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In C++, I have a resource that is tied to a pid. Sometimes the process associated with that pid exits abnormally and leaks the resource.

Therefore, I'm thinking of putting the pid in the file that records the resource as being in use. Then when I go to get a resource, if I see an item as registered as being in use, I would search to see whether a process matching the pid is currently running, and if not, clean up the leaked resource.

I realize there is a very small probability that a new unrealated pid is now sharing the same number, but this is better than leaking with no clean up I have now.

Alternatively, perhaps there is a better solution for this, if so, please suggest, otherwise, I'll pursue the pid recording.

Further details: The resource is a port number for communication between a client and a server over tcp. Only one instance of the client may use a given port number on a machine. The port numbers are taken from a range of available port numbers to use. While the client is running, it notes the port number it is using in a special file on disk and then cleans this entry up on exit. For abnormal exit, this does not always get cleaned up and the port number is left annotated as being in use, when it is no longer being used.

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2  
What system do you want this for? It'll be different (for example) under Windows than Linux. –  Jerry Coffin Jul 5 '10 at 18:07
    
If you're running linux you may want to take a look at the utility pidof. If you find your own pid, you're running. –  Vitor Jul 5 '10 at 18:10
    
the assumption that pid would not repeat itself it fine. unless you have a case of thousands of shortlived processes –  neal aise Jul 5 '10 at 18:43

5 Answers 5

up vote 4 down vote accepted

To check for existence of process with a given id, use kill(pid,0) (I assume you are on POSIX system). See man 2 kill for details.

Also, you can use waitpid call to be notified when the process finishes.

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I would recommend you use some kind of OS resource, not a PID. Mutexes, semaphores, delete-on-close files. All of these are cleaned up by the OS when a process exits.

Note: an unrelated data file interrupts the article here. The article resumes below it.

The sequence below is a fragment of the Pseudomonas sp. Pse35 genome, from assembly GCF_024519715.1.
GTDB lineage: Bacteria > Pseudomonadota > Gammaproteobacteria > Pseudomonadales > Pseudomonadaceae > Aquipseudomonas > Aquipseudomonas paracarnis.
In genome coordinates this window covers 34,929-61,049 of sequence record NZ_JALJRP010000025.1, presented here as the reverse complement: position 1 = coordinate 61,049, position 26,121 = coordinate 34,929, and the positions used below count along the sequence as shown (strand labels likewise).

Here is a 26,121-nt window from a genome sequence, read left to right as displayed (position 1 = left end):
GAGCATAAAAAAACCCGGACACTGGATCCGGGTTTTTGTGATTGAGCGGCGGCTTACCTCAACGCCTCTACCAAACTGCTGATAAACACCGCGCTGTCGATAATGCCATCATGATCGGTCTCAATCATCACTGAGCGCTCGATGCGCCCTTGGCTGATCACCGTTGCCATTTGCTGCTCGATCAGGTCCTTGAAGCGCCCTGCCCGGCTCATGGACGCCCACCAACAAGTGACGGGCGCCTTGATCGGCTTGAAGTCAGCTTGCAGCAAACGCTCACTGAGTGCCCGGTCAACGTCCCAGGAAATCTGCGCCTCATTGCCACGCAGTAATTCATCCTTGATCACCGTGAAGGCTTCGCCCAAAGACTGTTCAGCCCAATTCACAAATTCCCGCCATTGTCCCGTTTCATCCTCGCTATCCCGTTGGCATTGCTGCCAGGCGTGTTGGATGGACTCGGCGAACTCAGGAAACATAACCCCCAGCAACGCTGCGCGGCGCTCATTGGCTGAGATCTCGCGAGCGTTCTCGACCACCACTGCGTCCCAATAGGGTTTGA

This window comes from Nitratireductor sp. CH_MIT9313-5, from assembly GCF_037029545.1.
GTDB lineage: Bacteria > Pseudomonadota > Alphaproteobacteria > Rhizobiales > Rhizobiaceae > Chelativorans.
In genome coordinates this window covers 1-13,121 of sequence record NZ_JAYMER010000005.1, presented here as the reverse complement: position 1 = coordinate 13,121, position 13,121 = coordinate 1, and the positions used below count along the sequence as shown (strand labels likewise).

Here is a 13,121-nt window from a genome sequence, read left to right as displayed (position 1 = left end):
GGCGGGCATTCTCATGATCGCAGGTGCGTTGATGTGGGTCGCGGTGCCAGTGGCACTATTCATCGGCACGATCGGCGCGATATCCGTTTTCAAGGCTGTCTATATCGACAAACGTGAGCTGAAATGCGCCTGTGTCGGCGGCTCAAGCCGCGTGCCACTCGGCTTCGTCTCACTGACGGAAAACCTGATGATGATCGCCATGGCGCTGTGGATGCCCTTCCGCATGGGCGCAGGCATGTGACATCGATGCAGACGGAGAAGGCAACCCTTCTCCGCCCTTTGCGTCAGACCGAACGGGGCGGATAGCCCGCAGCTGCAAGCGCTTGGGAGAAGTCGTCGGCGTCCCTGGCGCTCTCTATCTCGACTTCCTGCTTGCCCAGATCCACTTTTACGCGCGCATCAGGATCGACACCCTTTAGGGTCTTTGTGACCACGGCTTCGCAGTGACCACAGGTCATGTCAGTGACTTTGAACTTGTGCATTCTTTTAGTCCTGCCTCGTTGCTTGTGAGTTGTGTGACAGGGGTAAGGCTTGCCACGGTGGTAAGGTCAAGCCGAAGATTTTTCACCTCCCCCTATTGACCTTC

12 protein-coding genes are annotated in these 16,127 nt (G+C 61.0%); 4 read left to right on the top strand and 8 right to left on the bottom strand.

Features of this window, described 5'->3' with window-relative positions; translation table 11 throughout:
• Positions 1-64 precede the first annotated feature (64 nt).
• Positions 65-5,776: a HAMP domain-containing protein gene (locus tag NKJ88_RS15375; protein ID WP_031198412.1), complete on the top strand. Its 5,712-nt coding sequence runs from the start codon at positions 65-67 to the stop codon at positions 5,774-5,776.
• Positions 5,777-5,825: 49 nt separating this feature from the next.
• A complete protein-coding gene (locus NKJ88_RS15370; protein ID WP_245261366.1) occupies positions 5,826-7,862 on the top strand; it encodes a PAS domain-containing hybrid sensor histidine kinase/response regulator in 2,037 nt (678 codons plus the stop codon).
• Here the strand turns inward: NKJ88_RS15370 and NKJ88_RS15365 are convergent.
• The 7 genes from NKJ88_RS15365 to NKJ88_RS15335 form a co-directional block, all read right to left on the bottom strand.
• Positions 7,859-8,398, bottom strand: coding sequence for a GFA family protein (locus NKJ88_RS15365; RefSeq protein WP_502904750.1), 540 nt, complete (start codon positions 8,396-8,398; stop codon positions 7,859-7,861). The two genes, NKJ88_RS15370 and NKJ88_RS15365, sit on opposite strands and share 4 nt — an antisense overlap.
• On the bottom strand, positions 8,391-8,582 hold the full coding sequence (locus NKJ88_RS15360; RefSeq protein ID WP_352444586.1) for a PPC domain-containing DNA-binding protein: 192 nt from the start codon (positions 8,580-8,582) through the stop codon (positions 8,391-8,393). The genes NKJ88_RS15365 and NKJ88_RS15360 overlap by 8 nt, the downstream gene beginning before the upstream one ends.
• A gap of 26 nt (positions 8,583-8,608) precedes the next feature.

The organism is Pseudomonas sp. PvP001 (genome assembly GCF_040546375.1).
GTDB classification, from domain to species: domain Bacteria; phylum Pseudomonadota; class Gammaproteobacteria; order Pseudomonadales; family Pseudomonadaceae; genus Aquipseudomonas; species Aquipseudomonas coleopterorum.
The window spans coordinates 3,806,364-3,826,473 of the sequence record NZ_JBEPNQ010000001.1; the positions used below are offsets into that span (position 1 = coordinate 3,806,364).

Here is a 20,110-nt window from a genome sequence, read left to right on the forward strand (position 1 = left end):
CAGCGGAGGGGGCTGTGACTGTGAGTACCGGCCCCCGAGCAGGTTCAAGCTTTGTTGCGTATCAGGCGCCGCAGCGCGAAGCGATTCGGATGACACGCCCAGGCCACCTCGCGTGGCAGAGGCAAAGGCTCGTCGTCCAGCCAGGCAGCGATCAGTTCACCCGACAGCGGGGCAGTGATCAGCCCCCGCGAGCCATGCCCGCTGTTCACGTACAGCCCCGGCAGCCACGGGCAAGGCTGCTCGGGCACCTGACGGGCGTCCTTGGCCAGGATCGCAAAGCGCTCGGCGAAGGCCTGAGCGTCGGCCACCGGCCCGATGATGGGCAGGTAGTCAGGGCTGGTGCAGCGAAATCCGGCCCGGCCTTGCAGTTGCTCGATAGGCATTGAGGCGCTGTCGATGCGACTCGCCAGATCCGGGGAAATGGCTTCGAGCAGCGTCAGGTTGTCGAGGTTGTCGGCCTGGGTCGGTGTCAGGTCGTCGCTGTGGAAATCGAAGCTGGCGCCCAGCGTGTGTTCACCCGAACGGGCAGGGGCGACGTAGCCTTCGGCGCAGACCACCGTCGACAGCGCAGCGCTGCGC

On Windows, I would recommend a named mutex.

On Linux, I would recommend using flock on a file.

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1  
I am not aware of a way to do delete-on-close on Linux. Note that you can delete a file while still having it open, then it will be deleted when the last file handle is closed. Of course, once deleted, the only way to access it is through one of the existing handles, so this may not be useful to you. –  Dark Falcon Jul 5 '10 at 19:06
    
True, but the flock (advisory lock on a file) will be released. That is something other processes can detect. Still, I'd probably go for Roman's suggestion of using kill(PID, 0), or check the existence of /proc/1234 for PID 1234. (But your comment confuses me a little. Did you reply to a comment that was subsequently deleted?) –  Christopher Creutzig Jul 5 '10 at 19:34

How about a master process that starts your process (the one which terminates abnormally) waits for your process to crash (waitpid) and spawns it again when waitpid returns.

while(1) {
fork exec
waitpid
}
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This is the only sane way to manage processes, at least on Unix. –  Nikolai N Fetissov Jul 5 '10 at 19:04

The problem domain isn't clear, unfortunately, you could try re-explaining it in some other way.

But if I understand you correctly, you could create a map like

std::map< ProcessId, boost::shared_ptr<Resource> > map;
// `Resource` here references to some abstract resource type
// and `ProcessId` on Windows system would be basically a DWORD

and in this case you simply have to list every running process (this can be done via EnumProcesses call on Windows) and remove every entry with inappropriate id from your map. After doing this you would have only valid process-resource pairs left. This action can be repeated every YY seconds depending on your needs.

Note that in this case removing an item from your map would basically call the corresponding destructor (because, if your resource is not being used in your code somewhere else, it's reference count would drop to zero).

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The API that achieves that on windows are OpenProcess which takes process ID as input, and GetExitCodeProcess which returns STILL_ACTIVE when the process is, well, still active. You could also use any Wait function with zero timeout, but this API seems somewhat cleaner.

As other answers note, however, this doesn't seem a promising road to take. We might be able to give more focused advice if you provide more scenario details. What is your platform? What is the leaked resource exactly? Do you have access to the leaking app code? Can you wrap it in a high-level try-catch with some cleanup? If not, maybe wait on the leaker to finish with a dedicated thread (or dedicated process altogether)? Any detail you provide might help.

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More details are now added above. –  WilliamKF Jul 5 '10 at 18:42
    
So - is it indeed windows? Is the said client part of your code? Do the suggested alternatives make sense in your case? –  Ofek Shilon Jul 5 '10 at 18:59
    
Since the title indicates Linux, I doubt that references to Windows API functions are all that helpful. –  Christopher Creutzig Jul 5 '10 at 19:31

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